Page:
Will Gordon Brown ruin Labour forever?

The rebels failed to amount to anything at the Parliamentary Labour Party meeting; the reshuffle has settled the shifts; Mandy is happy, the Miliband’s are happy; Polly Toynbee is furious; the James Purnell story on Guido Fawkes is probably bollocks; he probably helped keep Brown from drowning; Alan Johnson has not ruined his chances of being leader by looking like he wants it too much, and Brown lives to see another day.

So we rebels who hoped Compass would help direct Brown to the door have to ask ourselves the question; is the question of leadership change big enough to collapse the party (see David Aaronovitch’s intervention) or will the party suffer as a consequence of rebel silence?

In other words, should the rebels bite their lips to save the party, or will this complacency lead to defeat beyond repair.

Nick Cohen offered up some scary details at the weekend, and though rather exaggerated, do outline the very worst case scenrio for the Labour Party if the wrong decision is to be taken. He says;

“The banking crash led to recession, which led to a popular fury at the often minor, but still telling, corruptions of MPs who were fiddling expenses while the financial system boomed and bust. That anger has now concentrated on the shattered Brown administration, whose manifest failings could destroy Labour’s chances of winning another election – maybe forever, if the Liberal Democrats and Greens take over what remains of the centre-left.”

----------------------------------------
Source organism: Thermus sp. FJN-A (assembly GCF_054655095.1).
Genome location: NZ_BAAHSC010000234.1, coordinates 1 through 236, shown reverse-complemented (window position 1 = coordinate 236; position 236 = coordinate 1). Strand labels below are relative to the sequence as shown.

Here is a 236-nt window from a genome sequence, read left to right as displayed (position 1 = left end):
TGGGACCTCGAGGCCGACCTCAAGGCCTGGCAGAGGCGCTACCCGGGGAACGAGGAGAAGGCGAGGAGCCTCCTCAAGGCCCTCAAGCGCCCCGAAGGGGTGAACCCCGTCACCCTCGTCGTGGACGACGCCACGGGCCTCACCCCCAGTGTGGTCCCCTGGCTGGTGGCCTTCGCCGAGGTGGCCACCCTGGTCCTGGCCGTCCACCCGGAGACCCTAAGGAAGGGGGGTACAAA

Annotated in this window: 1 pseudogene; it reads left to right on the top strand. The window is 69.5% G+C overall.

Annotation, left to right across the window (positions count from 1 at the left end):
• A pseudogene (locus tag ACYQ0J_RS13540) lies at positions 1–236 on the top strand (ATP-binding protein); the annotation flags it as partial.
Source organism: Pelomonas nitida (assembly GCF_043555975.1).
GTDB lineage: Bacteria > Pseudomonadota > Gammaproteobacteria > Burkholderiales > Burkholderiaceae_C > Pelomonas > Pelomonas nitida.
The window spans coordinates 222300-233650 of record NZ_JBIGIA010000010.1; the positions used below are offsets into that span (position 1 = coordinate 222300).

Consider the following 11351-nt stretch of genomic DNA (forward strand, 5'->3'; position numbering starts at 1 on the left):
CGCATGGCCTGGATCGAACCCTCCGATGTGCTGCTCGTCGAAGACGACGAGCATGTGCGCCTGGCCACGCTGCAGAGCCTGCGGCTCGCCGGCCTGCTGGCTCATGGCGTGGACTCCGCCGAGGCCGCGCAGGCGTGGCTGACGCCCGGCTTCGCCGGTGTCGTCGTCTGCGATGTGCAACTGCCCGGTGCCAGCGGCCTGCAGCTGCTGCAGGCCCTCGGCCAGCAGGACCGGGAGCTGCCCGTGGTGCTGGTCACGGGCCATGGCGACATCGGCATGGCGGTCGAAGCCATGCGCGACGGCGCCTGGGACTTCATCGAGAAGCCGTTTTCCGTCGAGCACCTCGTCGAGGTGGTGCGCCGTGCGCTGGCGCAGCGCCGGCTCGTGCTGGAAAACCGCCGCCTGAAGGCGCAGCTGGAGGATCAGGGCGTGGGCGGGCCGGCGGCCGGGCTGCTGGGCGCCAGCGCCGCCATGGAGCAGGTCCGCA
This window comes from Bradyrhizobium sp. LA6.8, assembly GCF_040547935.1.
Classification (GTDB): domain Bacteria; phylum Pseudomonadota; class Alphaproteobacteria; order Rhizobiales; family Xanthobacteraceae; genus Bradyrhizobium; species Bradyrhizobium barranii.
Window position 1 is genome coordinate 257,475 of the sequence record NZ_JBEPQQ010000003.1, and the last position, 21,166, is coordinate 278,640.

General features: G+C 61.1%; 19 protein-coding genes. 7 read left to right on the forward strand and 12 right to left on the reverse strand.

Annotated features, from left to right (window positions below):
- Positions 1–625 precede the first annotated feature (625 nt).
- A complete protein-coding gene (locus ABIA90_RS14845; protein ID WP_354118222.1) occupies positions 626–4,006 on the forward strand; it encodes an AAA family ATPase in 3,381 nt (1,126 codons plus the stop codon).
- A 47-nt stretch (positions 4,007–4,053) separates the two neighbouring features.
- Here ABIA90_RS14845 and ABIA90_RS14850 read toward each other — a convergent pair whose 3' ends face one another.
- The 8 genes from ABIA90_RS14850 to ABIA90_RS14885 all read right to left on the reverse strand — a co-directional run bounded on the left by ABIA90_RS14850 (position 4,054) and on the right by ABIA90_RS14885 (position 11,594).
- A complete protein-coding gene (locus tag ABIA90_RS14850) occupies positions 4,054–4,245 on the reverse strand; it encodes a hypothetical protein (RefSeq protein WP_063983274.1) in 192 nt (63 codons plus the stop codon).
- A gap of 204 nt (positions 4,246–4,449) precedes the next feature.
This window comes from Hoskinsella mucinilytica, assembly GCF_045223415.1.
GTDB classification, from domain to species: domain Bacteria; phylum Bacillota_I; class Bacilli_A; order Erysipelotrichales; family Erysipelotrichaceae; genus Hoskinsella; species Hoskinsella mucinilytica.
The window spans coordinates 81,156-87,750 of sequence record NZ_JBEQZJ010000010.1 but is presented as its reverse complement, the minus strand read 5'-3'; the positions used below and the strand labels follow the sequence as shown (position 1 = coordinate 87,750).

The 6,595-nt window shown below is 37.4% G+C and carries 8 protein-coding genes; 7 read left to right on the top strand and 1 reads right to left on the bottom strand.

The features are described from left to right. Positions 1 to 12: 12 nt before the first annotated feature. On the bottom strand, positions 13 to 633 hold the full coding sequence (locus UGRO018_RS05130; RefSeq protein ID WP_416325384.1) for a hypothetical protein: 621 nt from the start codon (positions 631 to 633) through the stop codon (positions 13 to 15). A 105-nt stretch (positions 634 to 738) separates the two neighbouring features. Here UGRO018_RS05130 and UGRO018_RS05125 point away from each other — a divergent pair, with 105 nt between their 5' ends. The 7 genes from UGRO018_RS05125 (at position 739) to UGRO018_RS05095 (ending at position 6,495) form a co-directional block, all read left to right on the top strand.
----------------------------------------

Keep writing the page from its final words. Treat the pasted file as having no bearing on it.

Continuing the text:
Roy Hattersley reminded us elsewhere that Labour should re-deliver its social democracy promises, just as Europe reminded us that the left’s chance to prosper (during an economic crisis) had failed.

But this is by far not a call for the left to give up, and I back Hattersley’s sentiment. The point remains; is Gordon Brown doing the right thing for the greater good by staying, if the worst that could happen come next election is that Labour slip into fourth place, behind the BNP, forever more?

The consequences of Brown staying on are far greater than an election defeat in 2010, and so the question is on: will the (definitely disavowed gesture of) silence by the rebels be a gesture that returns to haunt them in the future?


The Tories and the Fascists

Conservative Party chairman Eric Pickles mentioned on the BBC’s European election night show that though the Conservative’s had opted out of the EPP, they were not preparing for any new direction to suit their new allies, the likes of Poland’s Law and Justice Party and all those other “cranks”.

He mentioned that the European grouping in which Labour are positioned – Party of European Socialists –  has some unpalatable characters, but this does not mean in any way that the Labour Party will do anything to flirt with them (he said this in fewer words).

But, oh look! Daniel Hannan, Conservative MEP for South East England, has been flirting with the right wing Spanish party Alternativa Española, a party that has openly Nazi and xenophobic members, and is led by Blas Piñar, a leading apologist for former dictator Francisco Franco.

Hannan, also a blogger for the Telegraph, had been in Spain before the European elections calling for Britons living in the country to vote for Alternativa Española.

(see the article, here)

Quizzed over the party and its links to the “Vienna Declaration” that aimed to bring together extreme rightwing parties from across Europe in 2005, Hannan pleaded ignorance, saying “If that is true, it is deeply alarming and of course we shouldn’t have anything to do with them.”

But in spite of justification and apologies by the Tories over their strategic move to the non-attached in Europe (made by Cameron before the European elections), it seems that direction in the pockets of the “cranks” may well be inevitable (and if not inevitable, in the case of Hannan, openly sought after).